Specifically, Smith Barney argued that the language of Section 514(a) preempted the plaintiff’s state law breach of fiduciary duty claim because it “related to” an “employee benefit plan” within the meaning of Section 514(a).[35]  Significantly, the plaintiff admitted that his state law breach of fiduciary duty claim was preempted if Smith Barney was found to be an ERISA fiduciary.[36]  However, the plaintiff asserted that his state law claim was merely an alternative pleading to support recovery if Smith Barney was found not to be an ERISA fiduciary by the court.[37]  In response, Smith Barney argued that whether it was an ERISA fiduciary or not was irrelevant to whether the plaintiff’s state law breach of fiduciary duty claim “related to” the plan at issue.[38]

Disregarding Smith Barney’s argument, the Eastern District of Pennsylvania relied upon the Third Circuit’s holding in Glaziers and Glassworkers Union Local No. 252 Annuity Fund v. Newbridge Securities, Inc. in finding that in some instances, ERISA fiduciary status may in fact affect whether a state law claim is preempted.[39]  In Glaziers, the Third Circuit Court of Appeals recognized that if a defendant is found not to be an ERISA fiduciary, there is still “room to argue that any fiduciary duty [the defendant] may have had…arises under state law and does not ‘relate to,’ but only ‘affects and involves' an ERISA plan.  That is, the state law claim may not relate to the administration of an employee benefit plan at all.”[40]

With Glaziers in mind, the Eastern District analyzed the plaintiff’s state law breach of fiduciary duty claim as follows:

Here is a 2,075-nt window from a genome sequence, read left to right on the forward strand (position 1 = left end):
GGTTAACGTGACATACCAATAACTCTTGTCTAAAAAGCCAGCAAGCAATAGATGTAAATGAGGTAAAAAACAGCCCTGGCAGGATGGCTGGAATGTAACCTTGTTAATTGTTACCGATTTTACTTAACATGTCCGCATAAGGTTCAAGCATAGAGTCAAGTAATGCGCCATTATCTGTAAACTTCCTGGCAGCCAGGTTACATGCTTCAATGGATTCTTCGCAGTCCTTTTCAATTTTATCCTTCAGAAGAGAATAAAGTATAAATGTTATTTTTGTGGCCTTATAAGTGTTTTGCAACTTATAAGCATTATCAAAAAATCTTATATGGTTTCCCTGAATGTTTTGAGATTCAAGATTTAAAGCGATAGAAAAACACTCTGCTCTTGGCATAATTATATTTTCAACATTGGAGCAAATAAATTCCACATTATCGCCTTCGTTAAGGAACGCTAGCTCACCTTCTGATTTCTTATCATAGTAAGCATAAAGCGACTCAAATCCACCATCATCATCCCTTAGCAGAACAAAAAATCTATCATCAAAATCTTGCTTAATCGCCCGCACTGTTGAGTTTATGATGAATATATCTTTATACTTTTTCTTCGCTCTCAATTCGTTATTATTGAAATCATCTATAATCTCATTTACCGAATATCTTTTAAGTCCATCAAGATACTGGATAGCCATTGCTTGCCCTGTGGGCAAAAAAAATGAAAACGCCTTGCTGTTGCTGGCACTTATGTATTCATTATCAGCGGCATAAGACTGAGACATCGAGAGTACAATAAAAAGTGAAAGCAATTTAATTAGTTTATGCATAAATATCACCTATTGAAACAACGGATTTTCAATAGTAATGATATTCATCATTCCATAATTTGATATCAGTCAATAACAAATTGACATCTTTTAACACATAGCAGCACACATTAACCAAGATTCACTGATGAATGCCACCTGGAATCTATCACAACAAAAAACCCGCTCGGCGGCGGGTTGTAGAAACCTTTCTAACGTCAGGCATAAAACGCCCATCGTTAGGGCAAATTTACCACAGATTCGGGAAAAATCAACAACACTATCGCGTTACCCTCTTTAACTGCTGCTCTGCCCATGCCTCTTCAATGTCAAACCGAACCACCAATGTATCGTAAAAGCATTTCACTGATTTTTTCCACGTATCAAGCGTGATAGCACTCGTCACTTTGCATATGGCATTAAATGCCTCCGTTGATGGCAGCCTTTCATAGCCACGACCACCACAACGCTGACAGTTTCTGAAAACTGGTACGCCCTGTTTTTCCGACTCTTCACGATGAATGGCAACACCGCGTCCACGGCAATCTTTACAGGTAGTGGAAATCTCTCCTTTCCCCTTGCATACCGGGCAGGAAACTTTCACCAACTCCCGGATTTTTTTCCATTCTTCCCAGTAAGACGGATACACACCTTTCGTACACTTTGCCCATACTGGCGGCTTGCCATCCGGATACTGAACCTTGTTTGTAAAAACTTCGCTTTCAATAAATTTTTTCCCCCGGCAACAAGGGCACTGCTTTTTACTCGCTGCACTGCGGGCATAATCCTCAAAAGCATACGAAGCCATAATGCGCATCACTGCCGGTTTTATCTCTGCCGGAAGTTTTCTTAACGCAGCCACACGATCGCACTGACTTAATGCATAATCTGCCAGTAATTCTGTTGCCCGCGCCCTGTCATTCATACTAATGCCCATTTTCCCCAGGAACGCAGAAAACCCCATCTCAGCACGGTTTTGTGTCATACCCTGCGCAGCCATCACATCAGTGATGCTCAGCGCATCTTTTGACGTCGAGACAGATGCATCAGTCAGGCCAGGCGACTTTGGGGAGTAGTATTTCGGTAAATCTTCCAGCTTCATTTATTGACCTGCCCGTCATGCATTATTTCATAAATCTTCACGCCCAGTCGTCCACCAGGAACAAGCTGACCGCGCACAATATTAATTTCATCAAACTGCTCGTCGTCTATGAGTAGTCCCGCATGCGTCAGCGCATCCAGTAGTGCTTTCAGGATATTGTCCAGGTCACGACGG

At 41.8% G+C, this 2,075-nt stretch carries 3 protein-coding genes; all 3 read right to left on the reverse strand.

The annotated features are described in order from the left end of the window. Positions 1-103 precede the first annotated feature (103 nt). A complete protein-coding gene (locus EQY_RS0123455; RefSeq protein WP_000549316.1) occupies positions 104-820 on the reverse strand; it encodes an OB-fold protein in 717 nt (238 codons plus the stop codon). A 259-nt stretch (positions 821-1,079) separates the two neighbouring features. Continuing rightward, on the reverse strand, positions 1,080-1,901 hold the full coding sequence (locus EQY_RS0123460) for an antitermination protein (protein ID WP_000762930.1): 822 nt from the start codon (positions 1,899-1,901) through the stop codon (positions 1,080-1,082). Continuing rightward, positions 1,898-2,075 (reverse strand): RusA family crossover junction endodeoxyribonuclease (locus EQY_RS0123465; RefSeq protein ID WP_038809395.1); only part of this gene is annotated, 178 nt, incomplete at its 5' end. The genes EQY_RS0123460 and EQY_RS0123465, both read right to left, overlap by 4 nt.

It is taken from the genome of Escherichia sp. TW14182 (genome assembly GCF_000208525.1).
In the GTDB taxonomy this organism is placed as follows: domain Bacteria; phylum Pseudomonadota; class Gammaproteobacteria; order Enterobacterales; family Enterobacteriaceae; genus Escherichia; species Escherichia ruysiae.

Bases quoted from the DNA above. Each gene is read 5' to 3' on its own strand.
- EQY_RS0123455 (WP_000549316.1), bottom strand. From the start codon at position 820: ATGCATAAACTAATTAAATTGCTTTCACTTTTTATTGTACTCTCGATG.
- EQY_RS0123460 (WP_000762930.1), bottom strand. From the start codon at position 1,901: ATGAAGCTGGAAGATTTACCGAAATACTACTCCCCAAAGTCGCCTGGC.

Unlike plaintiff’s allegations that Smith Barney breached fiduciary duties owed to the Plan, which involve duties owed under state law by virtue of the Plan’s status as Smith Barney’s customer, and not as an ERISA plan, the allegations that Smith Barney breached fiduciary duties owed to the Plan’s participants depend on the existence of, and Smith Barney’s knowledge of, the Plan.  Because the existence of the Plan and Smith Barney’s knowledge of the Plan are essential elements of the state law breach of fiduciary duty claim to the extent that the claim alleges breach of duties owed to the Plan’s participants, that claim is preempted."[41]

Relying on Glaziers, the Eastern District ultimately granted in part and denied in part Smith Barney’s Rule 12(b)(6) motion to dismiss.[42]  Specifically, the court held that the plaintiff’s state law breach of fiduciary duty claim was preempted to the extent it sought to recover for Smith Barney’s breach of fiduciary duties owed to the plan participants.[43]  However, the plaintiff’s breach of fiduciary duty claim was not preempted to the extent that it sought to recover for Smith Barney’s breach of fiduciary duties owed to the plan itself if Smith Barney was determined not to be an ERISA fiduciary.[44]